Their version of success: You are a self started that does not need coddling

Your version: I am a team player who is in a mentoring relationship with my leader.

Somewhere in the mix of these definitions you both  have to come to an agreement of what success looks like  for your youth ministry. If you cannot agree, their will be unfulfilled expectations and broken spirits. When you do come to agreement, life and ministry will be easier to navigate.

As a team decide which of these is success

  • How many kids in the program
  • How  many kids on the retreat
  • How many in SS
  • How many on the youth team

I put most of these in the “how many” category because that is how may pastors see it. Look for balance though and suggest these “how many’s” be added to the list as well

  • How many students have stepped up in leadership
  • How many kids bring their friends
  • How many kids have person spiritual disciplines
  • How many guests have you had in the past few months
  • How many kids kids has the team connected with
  • How many new kids went on the missions trip

“How many” is only one dynamic of success but unfortunately it is the most visible and therefore judged more readily. Don’t forget to add other intangibles and growth markers to the list. Help the team or your pastor see some of the other things Jesus saw like

  • Understanding truth (Luke 10:21)
  • Acts of faith (Peter stepping out in faith or the centurion’s faith)
  • Servanthood (following Jesus’ example of foot washing)

There are other examples in scripture and I invite you share your insights. Until then, find he balance and you’ll find success, if only in God’s sight.

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When Sunday School Teachers Go Rambo

We’ve all been through it. We inherit a volunteer who you think you can work with and then you notice you can’t. Why? In my case it’s about teaching the curriculum, I have asked them to teach, connect with new students, and show up to appropriate meetings,  actually teach scripture, ya know , little things like that. Of course this thing is never easy. He’s taught for along time, the kids like him (of course, what teen woud not like to goof off  for an hour each week in SS. I have tried to work with our volunteer and he just wants to do what he wants to do.

Disclaimer: I like this teacher as a person. His son is on our leadership team (he takes after his mother).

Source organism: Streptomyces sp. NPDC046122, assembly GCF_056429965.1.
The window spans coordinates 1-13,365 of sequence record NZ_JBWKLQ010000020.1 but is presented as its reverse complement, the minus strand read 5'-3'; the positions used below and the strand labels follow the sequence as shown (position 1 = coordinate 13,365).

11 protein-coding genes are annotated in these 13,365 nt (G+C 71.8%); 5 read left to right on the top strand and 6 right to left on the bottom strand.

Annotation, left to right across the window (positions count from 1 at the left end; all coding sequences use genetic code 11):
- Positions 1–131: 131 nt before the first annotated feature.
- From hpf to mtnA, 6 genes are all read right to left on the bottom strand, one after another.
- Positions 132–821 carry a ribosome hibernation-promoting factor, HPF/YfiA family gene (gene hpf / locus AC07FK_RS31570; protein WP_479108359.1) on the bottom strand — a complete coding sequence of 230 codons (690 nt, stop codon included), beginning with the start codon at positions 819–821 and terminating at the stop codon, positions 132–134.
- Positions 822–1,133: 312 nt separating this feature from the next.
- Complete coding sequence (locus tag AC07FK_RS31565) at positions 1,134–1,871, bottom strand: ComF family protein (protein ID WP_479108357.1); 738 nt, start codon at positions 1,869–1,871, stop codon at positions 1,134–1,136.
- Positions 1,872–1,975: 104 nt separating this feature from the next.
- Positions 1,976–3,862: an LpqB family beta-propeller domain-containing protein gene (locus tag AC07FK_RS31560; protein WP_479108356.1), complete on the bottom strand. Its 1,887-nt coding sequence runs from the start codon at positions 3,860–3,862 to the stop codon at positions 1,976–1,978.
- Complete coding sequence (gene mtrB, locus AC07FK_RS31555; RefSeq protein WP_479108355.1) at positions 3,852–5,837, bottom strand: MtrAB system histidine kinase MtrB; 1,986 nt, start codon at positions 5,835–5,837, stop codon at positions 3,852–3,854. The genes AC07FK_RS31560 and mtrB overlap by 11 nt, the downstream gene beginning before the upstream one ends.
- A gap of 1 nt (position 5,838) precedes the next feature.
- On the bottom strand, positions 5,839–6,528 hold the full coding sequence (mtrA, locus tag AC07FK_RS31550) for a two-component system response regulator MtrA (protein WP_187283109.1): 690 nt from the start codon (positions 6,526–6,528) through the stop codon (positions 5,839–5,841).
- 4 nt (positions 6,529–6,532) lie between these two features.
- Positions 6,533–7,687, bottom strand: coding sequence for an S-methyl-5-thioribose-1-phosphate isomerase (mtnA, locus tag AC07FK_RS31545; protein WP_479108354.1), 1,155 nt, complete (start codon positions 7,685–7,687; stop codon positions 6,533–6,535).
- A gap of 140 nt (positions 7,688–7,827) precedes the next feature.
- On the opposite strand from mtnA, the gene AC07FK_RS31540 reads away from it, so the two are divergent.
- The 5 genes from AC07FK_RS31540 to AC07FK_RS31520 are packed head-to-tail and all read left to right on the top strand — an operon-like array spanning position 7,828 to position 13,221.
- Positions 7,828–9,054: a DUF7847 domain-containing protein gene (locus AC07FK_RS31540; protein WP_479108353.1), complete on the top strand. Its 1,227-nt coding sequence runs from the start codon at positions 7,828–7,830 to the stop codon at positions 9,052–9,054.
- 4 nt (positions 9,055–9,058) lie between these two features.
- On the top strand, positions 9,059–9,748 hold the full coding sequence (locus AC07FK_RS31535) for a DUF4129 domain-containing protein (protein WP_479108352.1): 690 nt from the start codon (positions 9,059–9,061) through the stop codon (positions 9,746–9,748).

My choices

1. Get rid of him outright (you are not doing the job)

2. Try to get him on board again (I don’t like this option, he’s not going to play ball)

3. Talk to the parents of students in this group ( not a fan of this either, makes me look petty, us vs him)

3. I may install an independent evaluation group. Just like public school teachers who do not make the grade, they are evaluated on progress of their students. I would have other staff members or parents, sit in in the class and evaluate the teacher/class. I like this option best for two reason

a) Parents see what I am talking about. I am not making it up

b) The teacher(s) do not get the backlash from me. They are getting it from independent people. In addition I plan on doing a Parent Poll looking for feedback on what they want in a teen Sunday School Class. The bring that to the teachers. Anyway, back  to the evaluation sheet:

Evaluation standard on the sheet

1. Did the appropriate lesson get taught.

2. Class discipline

3. How did the teacher/class respond to new guest

4. Was there prayer (yeah, you would think that I would not have to ask this)

5. How did the discussion go.

I would keep the list short but you are more than willing to add to it. What would you look for?

Are Your Seniors Spiritually Ready For The World?

How Do You Know Yoyr Senior s Are eady

In the previous posts I shared how the different ways students could graduate. Now, the gate has been narrowed. Most states offer some sort of exit exam. What is the point of an exit exam?

“to make sure no students graduate or move on to other courses without proving they have mastered what they have studied.”

This begs the question “Have our students mastered what they have studied?” Never mind mastering what have studies, but what have they studied? How do we know if a student is prepared to leave our youth ministry?

Your Turn

Here is my question to you. If you could create an exit exam to make sure your students knew what they needed to know to move on to the next level what would it look like? Would it be a written test? How many questions would they have to answer to satisfy you to move them on? Would it me Bible questions? Theology questions? Practical questions? Would it be multiple choice? Essay?

Let collaborate. Share 6 questions, in any form, you wold put on the exam that would satisfy you that a students under your ministry was ready to leave. Ready. Go.